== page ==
Ecstatic cheers of fans in Koshien Stadium define sound of summer
August 14, 2018  The Asahi Shimbun(a daily column Vox Populi, Vox Dei,)

Brothers eat rice balls while watching a sold-out game from the top of the covering over the access staircase at Hankyu Nishinomiya Stadium during the first postwar championship in 1946.

Osamu Kuroda was a member of the baseball team of Kyoto Prefectural Second Middle School (present-day Kyoto Prefectural Toba High School) on Aug. 15, 1946.
His school was the first one up in the series opener of the first post-World War II National High School Baseball Championship at Hankyu Nishinomiya Stadium. It was moved back the next year to Koshien Stadium.
In the morning of the Big Day, Kuroda's coach told him, "Kuro, you're batting leadoff."
Kuroda could not believe his ears, as that meant he was going to be the very first batter in the first postwar game. Stepping to the plate, he was so nervous, his arms practically locked up. He could not even swing the bat.
But he did get to first base--on a walk.
"The stands were packed with fans, wearing either summery white clothes or the khaki 'national uniform,' " Kuroda recalled.
Now 89, his recollections are still sharp. He remembers disabled veterans standing with donation boxes held to their chests; a U.S. military plane circling overhead during the game, dusting the stands with DDT to get rid of lice. And teams that won were delighted to receive gifts of rice from the teams that had been beaten by them.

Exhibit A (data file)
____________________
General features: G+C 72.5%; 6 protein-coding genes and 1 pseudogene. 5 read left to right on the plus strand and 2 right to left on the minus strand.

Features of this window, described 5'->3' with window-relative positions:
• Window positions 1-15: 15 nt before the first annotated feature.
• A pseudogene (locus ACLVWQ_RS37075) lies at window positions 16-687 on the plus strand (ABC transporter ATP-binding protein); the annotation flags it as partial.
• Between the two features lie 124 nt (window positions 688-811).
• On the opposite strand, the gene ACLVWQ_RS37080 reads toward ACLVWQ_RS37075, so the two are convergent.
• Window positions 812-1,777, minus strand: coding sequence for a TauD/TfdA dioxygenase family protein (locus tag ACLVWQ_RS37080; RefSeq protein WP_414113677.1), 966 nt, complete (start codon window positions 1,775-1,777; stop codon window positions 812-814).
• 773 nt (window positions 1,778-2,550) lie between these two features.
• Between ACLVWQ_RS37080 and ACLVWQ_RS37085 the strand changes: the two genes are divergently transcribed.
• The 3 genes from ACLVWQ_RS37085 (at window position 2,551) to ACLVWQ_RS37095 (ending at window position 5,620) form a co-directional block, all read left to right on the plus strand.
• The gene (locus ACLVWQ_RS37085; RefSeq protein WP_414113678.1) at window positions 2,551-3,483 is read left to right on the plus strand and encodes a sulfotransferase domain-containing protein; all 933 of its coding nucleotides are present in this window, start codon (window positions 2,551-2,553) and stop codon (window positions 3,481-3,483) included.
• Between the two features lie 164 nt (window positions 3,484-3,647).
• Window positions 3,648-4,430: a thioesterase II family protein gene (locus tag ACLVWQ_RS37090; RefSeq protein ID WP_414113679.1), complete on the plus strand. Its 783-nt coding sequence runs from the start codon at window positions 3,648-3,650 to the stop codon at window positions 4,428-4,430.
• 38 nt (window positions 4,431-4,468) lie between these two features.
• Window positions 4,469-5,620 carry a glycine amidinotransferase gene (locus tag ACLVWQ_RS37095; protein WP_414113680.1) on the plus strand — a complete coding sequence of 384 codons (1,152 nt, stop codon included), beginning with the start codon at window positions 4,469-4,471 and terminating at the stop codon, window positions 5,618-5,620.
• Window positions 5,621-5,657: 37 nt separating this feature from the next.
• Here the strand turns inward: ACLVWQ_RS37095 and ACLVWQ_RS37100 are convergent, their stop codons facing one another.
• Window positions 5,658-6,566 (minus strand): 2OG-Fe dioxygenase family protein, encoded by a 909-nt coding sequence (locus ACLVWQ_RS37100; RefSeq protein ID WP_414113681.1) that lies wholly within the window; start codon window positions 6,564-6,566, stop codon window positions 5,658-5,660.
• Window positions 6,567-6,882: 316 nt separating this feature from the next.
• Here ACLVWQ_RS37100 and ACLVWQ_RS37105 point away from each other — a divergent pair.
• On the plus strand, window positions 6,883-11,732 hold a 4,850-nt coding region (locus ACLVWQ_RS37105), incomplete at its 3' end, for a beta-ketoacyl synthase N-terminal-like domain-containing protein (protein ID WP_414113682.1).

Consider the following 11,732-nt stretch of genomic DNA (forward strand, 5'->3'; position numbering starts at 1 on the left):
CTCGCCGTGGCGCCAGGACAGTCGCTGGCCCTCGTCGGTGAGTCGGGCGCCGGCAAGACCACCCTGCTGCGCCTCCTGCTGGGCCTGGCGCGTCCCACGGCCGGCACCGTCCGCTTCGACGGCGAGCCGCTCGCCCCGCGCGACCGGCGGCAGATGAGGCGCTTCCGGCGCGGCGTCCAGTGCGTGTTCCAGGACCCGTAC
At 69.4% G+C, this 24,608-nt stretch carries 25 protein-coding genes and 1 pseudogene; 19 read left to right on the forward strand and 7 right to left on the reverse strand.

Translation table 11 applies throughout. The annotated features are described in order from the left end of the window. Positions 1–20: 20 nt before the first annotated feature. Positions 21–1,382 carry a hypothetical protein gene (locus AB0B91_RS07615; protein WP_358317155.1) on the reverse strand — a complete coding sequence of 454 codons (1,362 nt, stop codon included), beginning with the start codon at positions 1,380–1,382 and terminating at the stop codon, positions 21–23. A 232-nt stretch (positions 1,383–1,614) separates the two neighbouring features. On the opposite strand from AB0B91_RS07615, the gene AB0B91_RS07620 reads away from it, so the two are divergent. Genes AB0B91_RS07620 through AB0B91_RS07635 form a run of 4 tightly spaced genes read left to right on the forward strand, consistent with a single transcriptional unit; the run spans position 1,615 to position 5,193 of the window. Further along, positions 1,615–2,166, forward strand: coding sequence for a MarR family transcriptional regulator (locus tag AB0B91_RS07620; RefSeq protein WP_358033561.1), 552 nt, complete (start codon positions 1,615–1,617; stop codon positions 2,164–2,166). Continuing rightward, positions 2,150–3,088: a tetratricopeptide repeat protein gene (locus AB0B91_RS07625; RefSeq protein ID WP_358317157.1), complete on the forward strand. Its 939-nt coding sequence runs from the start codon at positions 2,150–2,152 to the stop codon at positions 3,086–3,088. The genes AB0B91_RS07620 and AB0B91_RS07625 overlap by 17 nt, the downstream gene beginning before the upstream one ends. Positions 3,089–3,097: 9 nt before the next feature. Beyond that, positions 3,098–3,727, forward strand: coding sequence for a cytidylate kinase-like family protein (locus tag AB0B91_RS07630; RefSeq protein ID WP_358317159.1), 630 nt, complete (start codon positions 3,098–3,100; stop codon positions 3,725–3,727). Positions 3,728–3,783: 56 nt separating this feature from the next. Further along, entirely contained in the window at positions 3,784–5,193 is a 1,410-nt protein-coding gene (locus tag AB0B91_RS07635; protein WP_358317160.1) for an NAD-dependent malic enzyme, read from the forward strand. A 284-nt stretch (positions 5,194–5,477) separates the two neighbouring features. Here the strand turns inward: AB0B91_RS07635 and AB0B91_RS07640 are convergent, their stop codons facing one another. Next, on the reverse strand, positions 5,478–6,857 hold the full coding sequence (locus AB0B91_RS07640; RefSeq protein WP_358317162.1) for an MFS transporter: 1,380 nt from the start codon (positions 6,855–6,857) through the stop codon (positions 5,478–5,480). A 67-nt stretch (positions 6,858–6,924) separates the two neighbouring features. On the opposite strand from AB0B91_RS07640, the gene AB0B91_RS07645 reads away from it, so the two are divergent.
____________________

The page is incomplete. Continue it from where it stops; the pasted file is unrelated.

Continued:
Born and raised in Osaka, Kuroda was the older brother of the late Kiyoshi Kuroda, who devoted his energy to promoting peace campaigns while he was the city editor at the Yomiuri Shimbun's Osaka Head Office.
As youngsters, the Kuroda brothers together played a children's baseball game that didn't have a second base. Their home was burned to the ground in an air raid.
"When the long war was finally over, I was just delighted to be able to play baseball again," he said.
This year's summer tournament is the 100th in the series. The grounds of Koshien has layers of history of youthful ballplayers, including those who set dazzling records but perished in the war, dangerous sluggers who were intentionally walked repeatedly to their great dismay, and inconsolable members of teams that lost in the bottom of the ninth.
Walking around the stadium, I saw the famed "Yakyu To" (Baseball tower) behind the bleachers. The copper plate on the tower is inscribed with the names of champion schools, but for a certain period, there are no names. Inscribed there instead are the words, "(Games) suspended due to the worsening of the war."
A summer that must never be repeated is one without the sound of the bat connecting with the ball and the excited cheering of fans in the stands.
--The Asahi Shimbun, Aug. 14

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Vox Populi, Vox Dei is a popular daily column that takes up a wide range of topics, including culture, arts and social trends and developments. Written by veteran Asahi Shimbun writers, the column provides useful perspectives on and insights into contemporary Japan and its culture.